Rapid Review: Captain America: Civil War (2016)

captain america civil war poster

“I know we’re not perfect, but the safest hands are still our own.”
– Steve Rogers

SYNOPSIS: After another incident involving the Avengers results in collateral damage, political pressure mounts to install a system of accountability, headed by a governing body to oversee and direct the team. The new status quo fractures the Avengers, resulting in two camps, one led by Steve Rogers and his desire for the Avengers to remain free to defend humanity without government interference, and the other following Tony Stark’s surprising decision to support government oversight and accountability. – via IMDB

captain america civil war

I would also just like to take a moment to appreciate the raw power of this moment.

captain america civil war helicopter

Well. Well. Where do I even begin? Let’s start with the fact that this movie really shouldn’t have been flown under the Captain America banner – it could really have just been Civil War or even Marvel/Avengers: Civil War. This was essentially an Avengers movie, and you all know how huge a fan I am of that. So it shorts Thor and The Hulk, but they were mentioned a ton of times. I don’t know, I wanted a Captain America movie. He is my favourite Avenger, he is the only one who has individual movies I get excited about and adore, and then we got this one, so heavily reliant on Age of Ultron and all that happened there, and it was all about signing off on a document to regulate the Avengers team. Seriously. So they called it Captain America: Civil War because there was some extra Bucky Barnes/The Winter Soldier?

However, that being said, there was so much scrumptious Sebastian Stan for me. Oh hell yeah there was, hmmmm. I really liked the themes that were explored in the film, like friendship, opposing opinions, loyalty, standing up for what you believe in, conforming, moral responsibility, etc. The performances were all solid, though I really feel that this movie was juggling way too many characters, but still managed to do a relatively decent job with them all. I enjoyed the introduction of the Black Panther, and I freaking love the moves on this guy, so fluid and awesome. Marvel has again let us down on the villain, Baron Zemo. After The Winter Soldier, I was expecting darker, more hardcore villains. Zemo was underutilised here, and didn’t pack as much punch as he could have had he been set up better. I never felt shock and horror at any of the things that he did.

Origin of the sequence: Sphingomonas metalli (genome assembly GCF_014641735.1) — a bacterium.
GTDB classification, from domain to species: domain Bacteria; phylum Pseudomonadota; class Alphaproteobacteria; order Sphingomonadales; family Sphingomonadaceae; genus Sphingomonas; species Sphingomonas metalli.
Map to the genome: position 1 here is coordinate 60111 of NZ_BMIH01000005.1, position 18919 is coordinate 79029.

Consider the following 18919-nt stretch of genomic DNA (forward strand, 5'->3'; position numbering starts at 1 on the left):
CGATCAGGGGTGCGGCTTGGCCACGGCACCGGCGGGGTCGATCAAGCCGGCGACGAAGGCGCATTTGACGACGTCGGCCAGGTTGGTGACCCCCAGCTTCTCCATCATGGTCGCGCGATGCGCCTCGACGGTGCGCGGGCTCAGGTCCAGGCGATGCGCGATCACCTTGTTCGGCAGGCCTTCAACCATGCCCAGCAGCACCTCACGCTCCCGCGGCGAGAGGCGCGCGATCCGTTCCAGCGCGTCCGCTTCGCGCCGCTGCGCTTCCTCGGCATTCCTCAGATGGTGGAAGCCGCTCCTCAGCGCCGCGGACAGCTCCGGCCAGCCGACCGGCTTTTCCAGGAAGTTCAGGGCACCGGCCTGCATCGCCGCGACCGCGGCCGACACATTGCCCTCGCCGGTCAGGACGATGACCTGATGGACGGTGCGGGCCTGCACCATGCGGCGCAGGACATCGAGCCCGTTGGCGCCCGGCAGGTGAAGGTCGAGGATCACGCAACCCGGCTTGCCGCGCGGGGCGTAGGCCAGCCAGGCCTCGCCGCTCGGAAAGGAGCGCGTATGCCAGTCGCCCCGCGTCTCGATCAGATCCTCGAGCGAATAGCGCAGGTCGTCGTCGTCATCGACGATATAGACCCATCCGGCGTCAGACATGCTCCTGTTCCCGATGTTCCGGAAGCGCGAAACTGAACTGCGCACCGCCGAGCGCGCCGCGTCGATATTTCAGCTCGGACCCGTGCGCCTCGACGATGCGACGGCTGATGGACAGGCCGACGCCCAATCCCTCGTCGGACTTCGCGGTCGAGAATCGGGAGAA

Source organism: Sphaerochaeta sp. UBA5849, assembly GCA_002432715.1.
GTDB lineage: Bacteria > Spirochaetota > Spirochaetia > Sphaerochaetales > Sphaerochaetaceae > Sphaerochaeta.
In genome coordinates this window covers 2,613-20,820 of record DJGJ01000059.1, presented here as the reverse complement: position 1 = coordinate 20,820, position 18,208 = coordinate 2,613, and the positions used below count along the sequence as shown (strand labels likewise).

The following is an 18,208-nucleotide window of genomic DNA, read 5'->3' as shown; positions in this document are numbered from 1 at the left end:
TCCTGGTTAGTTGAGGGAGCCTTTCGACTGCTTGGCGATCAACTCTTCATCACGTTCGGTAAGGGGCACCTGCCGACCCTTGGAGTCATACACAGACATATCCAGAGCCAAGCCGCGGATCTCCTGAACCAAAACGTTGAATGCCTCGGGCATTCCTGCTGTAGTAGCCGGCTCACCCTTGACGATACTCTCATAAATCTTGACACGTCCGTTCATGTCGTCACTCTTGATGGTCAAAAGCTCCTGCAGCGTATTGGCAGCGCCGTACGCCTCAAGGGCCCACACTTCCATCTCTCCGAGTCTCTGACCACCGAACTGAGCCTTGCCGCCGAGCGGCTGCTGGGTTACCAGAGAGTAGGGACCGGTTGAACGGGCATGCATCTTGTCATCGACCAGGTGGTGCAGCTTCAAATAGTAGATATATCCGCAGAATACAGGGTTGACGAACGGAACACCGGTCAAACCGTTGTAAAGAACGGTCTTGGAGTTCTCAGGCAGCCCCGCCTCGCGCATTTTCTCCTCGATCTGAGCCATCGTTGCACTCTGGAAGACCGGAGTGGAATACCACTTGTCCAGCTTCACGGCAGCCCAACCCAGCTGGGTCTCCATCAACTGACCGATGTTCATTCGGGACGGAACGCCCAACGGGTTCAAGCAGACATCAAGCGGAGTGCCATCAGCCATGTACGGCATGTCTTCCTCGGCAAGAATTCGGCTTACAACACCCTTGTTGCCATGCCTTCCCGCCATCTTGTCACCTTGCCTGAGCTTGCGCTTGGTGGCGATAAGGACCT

captain america civil war tony bucky steve fight

Steve finally kissing Sharon was a little rushed and out of place in the movie, it wasn’t properly set up (in this film), and then it was glossed over. The fighting sequences were great to look at, and the Russo’s really grasp that – that choreography, the movements, all of it is just amazing. The inclusion of Steve’s “I can do this all day” is another scene that thrilled me, it is something I expect from him. There were some interesting plot developments here, some of particular interest being carried by the Winter Soldier, which is great. Anyway, with too many characters to really talk too much about, Captain America: Civil War is an entertaining Avengers flick with more heart to it than the average Avengers film, solid performances, darker, a good movie, some solid humour and well worth watching.

So. Much. Delicious. Bucky.

captain america bucky barnescaptain america bucky and tony big fightcaptain america civil war winter soldier tony2captain america buckycaptain america bucky civil war

This totally sums up Captain America: Civil War.

captain america civil war avengers

Rapid Review: Chef (2014)

chef poster

“I may not do everything great in my life, but I’m good at this. I manage to touch people’s lives with what I do and I want to share this with you.”
– Carl Casper